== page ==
The Crossword Book Awards were started in 1998 (the year after Arundhati Roy won The Booker Prize for The God of Small Things and achieved worldwide fame) as a home-grown alternative, or rather supplement, to international literary awards – one that would focus on literature in English from India.
In their first year, the prize consisted of a single category, which has expanded over twenty years to include four Jury Awards, a Lifetime Achievement Award, and six Popular Choice Awards decided by public votes. The Crossword Book Awards are an eclectic mix of literary and accessible, which is characteristic of the chain of bookstores across the country – currently ninety stores and counting.
This year’s shortlist for the Crossword Jury Award for Indian Fiction is an all-male gathering of writers that includes two first-time authors, two established names, and one lesser-known writer turning his attention to fiction for the first time. Of the nineteen previous winners of the Crossword Award for Indian Fiction, only five have been women – Usha KR, Kalpana Swaminathan, Anjali Joseph, Anuradha Roy, and Janice Pariat.
The shortlist has some notable exclusions, even keeping in mind that only original works of fiction in English published between April 2017 and June 2018 were eligible for this category. Books that have been otherwise well-received or shortlisted for other literary prizes or both, yet are missing from this shortlist, are the new works of previous winners such as Pariat’s The Nine-Chambered Heart and Roy’s All The Lives We Never Lived as well as Meena Kandasamy’s When I Hit You, Sumana Roy’s Missing, Jeet Thayil’s The Book of Chocolate Saints, and Amitabha Bagchi’s Half The Night is Gone.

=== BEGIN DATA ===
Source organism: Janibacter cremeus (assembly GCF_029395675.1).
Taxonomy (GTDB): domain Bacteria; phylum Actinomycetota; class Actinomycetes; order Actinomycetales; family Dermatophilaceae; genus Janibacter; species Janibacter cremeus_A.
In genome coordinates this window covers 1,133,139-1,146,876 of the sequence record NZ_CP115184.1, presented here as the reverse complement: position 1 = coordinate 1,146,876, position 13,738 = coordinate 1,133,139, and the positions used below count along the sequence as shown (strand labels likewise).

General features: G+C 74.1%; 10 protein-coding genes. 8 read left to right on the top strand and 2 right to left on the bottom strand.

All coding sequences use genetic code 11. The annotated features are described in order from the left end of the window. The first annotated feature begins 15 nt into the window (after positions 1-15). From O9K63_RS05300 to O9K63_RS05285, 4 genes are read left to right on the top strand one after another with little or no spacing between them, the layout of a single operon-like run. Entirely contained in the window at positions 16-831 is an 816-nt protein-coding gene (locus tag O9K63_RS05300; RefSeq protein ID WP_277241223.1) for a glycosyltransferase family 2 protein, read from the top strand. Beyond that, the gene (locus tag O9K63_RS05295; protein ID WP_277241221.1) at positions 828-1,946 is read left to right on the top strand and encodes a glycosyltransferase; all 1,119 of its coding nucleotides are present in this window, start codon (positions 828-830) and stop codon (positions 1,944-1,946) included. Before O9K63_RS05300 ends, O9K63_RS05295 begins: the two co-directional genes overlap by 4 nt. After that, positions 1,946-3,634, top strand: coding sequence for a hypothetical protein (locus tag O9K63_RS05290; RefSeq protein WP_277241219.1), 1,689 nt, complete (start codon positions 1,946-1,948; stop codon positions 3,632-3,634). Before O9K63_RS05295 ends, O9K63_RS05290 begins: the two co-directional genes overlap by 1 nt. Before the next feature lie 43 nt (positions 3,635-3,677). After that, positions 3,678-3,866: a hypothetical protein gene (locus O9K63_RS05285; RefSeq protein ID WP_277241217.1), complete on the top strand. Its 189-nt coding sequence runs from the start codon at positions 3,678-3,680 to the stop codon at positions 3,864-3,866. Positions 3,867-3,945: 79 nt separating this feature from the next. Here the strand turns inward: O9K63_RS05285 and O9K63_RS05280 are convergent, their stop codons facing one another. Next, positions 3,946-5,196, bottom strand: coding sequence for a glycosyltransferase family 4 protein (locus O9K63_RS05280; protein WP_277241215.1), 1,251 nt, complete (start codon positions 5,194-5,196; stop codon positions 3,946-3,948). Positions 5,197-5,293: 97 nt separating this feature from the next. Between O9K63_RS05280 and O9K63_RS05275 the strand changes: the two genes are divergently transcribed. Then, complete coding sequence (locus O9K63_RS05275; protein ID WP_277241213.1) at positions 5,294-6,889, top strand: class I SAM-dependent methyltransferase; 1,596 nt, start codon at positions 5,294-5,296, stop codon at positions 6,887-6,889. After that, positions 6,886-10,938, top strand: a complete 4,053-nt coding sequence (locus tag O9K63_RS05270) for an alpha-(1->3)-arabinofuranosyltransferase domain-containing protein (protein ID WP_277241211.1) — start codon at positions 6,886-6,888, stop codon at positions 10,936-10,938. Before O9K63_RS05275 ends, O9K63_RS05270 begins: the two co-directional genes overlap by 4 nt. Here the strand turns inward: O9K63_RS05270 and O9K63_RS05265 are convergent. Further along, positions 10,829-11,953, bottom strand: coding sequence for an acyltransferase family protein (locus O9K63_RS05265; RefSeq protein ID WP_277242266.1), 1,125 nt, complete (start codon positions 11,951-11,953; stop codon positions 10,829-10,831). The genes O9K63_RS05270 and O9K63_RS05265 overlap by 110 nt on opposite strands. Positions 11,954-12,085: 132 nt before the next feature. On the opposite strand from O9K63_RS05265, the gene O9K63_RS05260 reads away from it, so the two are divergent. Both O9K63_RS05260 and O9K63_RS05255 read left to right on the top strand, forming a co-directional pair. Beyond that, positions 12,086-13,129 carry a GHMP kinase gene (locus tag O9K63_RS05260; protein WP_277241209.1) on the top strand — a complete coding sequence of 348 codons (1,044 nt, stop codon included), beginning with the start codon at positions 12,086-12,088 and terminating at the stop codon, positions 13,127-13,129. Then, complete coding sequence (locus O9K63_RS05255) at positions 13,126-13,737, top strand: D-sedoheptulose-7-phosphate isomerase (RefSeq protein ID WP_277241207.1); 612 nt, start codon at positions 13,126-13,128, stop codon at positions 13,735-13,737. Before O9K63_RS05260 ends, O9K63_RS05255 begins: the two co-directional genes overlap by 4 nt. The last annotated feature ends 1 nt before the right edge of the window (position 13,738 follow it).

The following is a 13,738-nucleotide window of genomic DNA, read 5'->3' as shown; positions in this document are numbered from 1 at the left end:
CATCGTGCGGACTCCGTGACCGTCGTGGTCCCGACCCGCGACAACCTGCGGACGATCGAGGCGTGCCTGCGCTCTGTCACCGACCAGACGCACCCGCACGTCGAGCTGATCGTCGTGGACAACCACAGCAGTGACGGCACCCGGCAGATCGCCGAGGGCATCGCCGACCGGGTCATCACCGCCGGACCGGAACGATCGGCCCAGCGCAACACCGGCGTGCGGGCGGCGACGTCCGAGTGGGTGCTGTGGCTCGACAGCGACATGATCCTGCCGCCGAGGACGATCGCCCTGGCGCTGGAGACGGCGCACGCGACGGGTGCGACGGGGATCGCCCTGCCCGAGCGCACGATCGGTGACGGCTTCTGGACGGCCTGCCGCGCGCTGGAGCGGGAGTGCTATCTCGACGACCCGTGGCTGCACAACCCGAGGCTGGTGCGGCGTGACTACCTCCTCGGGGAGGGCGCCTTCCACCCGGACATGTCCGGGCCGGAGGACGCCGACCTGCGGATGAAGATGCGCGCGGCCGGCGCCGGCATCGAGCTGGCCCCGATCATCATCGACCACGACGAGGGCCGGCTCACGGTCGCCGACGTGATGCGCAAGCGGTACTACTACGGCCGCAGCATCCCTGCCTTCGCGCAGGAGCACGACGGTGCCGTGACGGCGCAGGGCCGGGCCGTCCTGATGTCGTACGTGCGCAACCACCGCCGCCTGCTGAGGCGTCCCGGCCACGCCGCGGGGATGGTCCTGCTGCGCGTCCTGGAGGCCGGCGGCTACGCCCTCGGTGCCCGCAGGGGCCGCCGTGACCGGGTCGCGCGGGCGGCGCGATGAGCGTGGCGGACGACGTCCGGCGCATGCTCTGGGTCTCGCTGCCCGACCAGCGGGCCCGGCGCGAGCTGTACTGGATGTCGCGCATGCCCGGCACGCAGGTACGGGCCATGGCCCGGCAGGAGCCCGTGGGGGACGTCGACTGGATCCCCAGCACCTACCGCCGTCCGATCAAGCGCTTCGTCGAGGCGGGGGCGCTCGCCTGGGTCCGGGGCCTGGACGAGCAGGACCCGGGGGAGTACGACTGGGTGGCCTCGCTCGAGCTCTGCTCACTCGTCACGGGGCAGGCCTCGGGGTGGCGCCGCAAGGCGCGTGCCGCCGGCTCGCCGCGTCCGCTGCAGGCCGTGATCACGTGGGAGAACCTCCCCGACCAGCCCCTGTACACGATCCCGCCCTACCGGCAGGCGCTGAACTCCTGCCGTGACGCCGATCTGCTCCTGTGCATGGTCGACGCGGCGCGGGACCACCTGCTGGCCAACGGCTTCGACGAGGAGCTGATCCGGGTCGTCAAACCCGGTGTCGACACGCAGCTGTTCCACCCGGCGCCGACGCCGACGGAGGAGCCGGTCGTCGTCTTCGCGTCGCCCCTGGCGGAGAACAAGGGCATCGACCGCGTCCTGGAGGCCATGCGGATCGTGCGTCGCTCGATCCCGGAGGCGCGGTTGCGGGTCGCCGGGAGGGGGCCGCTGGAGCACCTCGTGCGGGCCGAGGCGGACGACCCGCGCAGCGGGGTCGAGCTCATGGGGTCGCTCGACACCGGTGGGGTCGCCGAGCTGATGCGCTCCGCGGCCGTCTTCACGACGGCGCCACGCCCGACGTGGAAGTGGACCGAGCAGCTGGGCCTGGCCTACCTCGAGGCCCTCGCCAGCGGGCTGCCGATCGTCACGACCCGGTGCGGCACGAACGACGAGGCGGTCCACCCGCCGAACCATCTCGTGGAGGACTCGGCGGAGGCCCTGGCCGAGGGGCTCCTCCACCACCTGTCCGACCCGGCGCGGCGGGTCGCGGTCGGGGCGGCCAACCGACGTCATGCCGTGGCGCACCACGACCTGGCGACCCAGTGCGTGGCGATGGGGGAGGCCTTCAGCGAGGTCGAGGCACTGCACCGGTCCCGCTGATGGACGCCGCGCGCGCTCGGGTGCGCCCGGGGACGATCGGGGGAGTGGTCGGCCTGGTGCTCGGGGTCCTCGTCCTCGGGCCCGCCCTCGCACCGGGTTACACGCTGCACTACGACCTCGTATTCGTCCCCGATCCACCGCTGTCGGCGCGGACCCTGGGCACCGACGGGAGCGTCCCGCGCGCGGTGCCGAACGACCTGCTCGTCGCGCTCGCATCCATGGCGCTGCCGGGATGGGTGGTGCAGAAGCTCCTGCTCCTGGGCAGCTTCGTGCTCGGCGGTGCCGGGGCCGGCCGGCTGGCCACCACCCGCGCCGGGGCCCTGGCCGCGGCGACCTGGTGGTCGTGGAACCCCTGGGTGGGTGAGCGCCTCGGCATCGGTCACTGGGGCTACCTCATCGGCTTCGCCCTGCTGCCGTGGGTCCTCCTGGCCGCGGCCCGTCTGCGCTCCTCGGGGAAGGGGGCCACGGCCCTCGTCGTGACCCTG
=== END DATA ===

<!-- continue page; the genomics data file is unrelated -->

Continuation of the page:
While it wasn’t possible for each of these titles to have made the shortlist, it’s worth bearing in mind some of the literature the shortlisted books were up against. The above list (though it is short and not comprehensive) is also a reminder that Indian fiction in English by women has had a particularly strong couple of years – a fact that makes an all-male shortlist harder to justify.
The Crossword Book Awards have a separate category for literature translated into English, as do the majority of literary prizes that consider translated works. Among the few exceptions to that rule are the newly-established JCB Prize for Literature – whose inaugural shortlist featured two works of translation alongside three novels originally written in English – and The Hindu Prize, which now considers translations alongside original works in English, and features two translated works on its shortlist.
Benyamin’s Jasmine Days, translated from Malayalam by Shahnaz Habib, went on to win the JCB prize – a victory which has reiterated a need to see translated fiction as equal to writing in the original language. The translations shortlist too had a notable omission – Jayant Kaikini’s No Presents, Please, translated from Kannada by Tejaswini Niranjana. What then do we know about the ten works of fiction, both originally written in and translated into English, given the exclusion of so many prominent books?
Inspired by Prayag Akbar’s experiences as a man from a religious minority in India and the growing communal divide in the country, Leila is a dystopian novel set in the near future where people must live in the areas designated to their communities based on religion, geographic origin and caste. The areas are segregated and movement between them requires permission. Narrated by a woman called Shalini whose daughter has been taken from her, Akbar’s debut sets out to try and recover some of what is lost under suppressive regimes.
Set in Abu Dhabi where Deepak Unnikrishnan spent his childhood, Temporary People is concerned with the precarious lives of migrant workers in the UAE who make up almost four-fifths of the country’s population who never achieve the legitimacy and rights of citizens and must annually renew their visas. With elements of speculative fiction and magic realism, the novel speaks to the deep dehumanisation of workers whose health and well-being are severely compromised in the pursuit of profit. Temporary People has already won the Restless Books Prize for New Immigrant Writing and The Hindu Prize (for which Leila was shortlisted as well). Two short pieces from the collection can be read here.